housing, land, property, rentier-capitalism


theguardian.com 10/2021 While the rich can profit, housing inequality isn’t going anywhere
As long as buy-to-let and second home purchases continue, property prices are unlikely to go down, writes Eileen Peck. Plus letters from Laura Rollin and Dave Verguson on school selection by housing wealth

I was surprised that in responding to Coco Khan’s questions about the housing market (Are UK house prices ever going to crash? We ask the expert, 22 October), Danny Dorling left an important part of the whole picture until the last sentence: “We are one of the most unequal countries in Europe.”

ft.comft.com 10/2021



ft.com 8/2021 Berlin’s referendum and the housing costs fury


whoownsengland.org/ Who owns England? This blog is an attempt to answer that question – one of the most closely-guarded secrets in the thousand-year-old history of this country.

Who owns our country matters. It matters because land is a scarce resource – as Mark Twain put it, ‘they aren’t making it any more’ – and because ownership of it often confers wealth, power and influence. It matters because who owns land gets to choose how it’s used; and that has big implications for almost everything. Where we build our homes, how we grow our food, how we protect ourselves from flooding, how much space we set aside for wildlife – all this is hugely affected by who owns land.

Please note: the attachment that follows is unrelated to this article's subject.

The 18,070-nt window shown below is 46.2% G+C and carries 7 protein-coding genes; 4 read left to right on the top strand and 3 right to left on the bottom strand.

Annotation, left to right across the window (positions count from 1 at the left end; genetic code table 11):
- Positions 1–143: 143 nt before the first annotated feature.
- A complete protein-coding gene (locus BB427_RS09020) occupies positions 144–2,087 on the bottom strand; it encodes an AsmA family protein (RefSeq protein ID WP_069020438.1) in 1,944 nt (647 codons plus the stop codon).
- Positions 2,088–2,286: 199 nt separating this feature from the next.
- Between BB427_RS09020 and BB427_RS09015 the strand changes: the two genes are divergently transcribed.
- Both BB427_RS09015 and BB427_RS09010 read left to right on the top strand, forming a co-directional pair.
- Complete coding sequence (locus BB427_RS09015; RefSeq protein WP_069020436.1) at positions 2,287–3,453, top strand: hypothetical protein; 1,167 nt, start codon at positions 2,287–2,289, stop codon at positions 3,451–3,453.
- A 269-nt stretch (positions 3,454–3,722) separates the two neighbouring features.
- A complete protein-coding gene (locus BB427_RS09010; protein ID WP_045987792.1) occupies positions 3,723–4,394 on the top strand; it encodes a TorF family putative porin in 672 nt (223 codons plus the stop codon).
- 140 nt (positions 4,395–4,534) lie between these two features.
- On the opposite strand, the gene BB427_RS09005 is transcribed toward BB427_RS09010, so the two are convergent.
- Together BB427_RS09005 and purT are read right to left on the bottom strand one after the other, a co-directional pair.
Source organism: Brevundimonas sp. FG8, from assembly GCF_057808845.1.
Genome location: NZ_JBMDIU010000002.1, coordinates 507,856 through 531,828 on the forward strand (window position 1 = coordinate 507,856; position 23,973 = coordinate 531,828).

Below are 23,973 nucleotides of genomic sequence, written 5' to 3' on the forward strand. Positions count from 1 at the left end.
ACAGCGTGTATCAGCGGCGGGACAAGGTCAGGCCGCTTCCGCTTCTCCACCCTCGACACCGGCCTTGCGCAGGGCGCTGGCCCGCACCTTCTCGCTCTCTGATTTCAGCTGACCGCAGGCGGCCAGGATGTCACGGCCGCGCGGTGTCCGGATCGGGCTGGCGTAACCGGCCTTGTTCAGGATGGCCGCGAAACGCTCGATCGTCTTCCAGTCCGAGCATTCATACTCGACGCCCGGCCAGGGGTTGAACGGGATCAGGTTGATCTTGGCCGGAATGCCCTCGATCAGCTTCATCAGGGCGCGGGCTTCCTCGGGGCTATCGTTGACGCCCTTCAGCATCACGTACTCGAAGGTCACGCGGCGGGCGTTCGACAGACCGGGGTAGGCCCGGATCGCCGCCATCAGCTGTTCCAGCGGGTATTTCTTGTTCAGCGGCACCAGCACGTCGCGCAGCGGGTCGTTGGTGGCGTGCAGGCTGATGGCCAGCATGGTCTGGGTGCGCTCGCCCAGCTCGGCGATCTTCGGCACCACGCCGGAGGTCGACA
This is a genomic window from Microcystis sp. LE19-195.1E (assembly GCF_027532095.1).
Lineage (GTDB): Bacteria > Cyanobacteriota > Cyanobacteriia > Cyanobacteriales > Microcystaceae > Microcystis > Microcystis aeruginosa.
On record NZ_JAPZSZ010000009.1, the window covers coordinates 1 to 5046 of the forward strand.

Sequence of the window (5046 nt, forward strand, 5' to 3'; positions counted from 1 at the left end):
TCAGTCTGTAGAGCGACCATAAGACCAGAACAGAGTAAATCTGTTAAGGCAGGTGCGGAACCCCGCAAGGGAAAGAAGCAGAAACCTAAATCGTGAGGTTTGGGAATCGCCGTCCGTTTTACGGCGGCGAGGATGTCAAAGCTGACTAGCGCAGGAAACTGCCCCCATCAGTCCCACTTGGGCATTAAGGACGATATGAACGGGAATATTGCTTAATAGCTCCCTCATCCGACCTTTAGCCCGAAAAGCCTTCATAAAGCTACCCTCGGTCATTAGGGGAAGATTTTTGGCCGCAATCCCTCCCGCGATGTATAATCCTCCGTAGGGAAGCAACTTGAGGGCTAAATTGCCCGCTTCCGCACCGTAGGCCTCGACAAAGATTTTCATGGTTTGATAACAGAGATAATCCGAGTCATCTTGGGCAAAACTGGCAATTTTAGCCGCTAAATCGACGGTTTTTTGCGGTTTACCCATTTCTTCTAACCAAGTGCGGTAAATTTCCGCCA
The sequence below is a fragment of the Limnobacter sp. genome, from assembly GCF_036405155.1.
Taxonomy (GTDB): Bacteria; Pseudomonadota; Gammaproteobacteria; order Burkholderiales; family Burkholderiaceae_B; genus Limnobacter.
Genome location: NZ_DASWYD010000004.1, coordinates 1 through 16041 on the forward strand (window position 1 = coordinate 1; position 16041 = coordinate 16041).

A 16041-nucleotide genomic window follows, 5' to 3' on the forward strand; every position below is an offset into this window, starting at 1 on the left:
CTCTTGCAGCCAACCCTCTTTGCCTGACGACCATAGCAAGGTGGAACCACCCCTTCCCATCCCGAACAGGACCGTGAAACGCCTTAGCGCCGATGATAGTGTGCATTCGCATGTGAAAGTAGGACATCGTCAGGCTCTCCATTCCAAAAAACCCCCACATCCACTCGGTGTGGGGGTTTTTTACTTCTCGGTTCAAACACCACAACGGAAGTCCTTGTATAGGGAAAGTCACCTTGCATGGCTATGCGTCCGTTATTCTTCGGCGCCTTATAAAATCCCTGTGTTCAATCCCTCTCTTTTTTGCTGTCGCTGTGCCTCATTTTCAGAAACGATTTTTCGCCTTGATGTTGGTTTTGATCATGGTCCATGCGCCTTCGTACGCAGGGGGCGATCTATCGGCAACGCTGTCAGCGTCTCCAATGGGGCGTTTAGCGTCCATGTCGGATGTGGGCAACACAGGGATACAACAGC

Our quest follows in the footsteps of much greater adventurers, such as Kevin Cahill’s Who Owns Britain? (2001), a colossal work that re-opened the question of land ownership in the UK. Where Cahill simply lists the owners of England, however, we hope to map them. Taking advantage of the great strides made in digital mapping over the past fifteen years, we want to build the most comprehensive public map of land ownership in England: a modern Domesday, ifgoodreads.com/en/book/show/43080056

goodreads.com reviews

theguardian.com 2019 Who Owns England? by Guy Shrubsole review – why this land isn’t your land
A compelling study uncovers the secrets of English land ownership and argues that reform is long overdue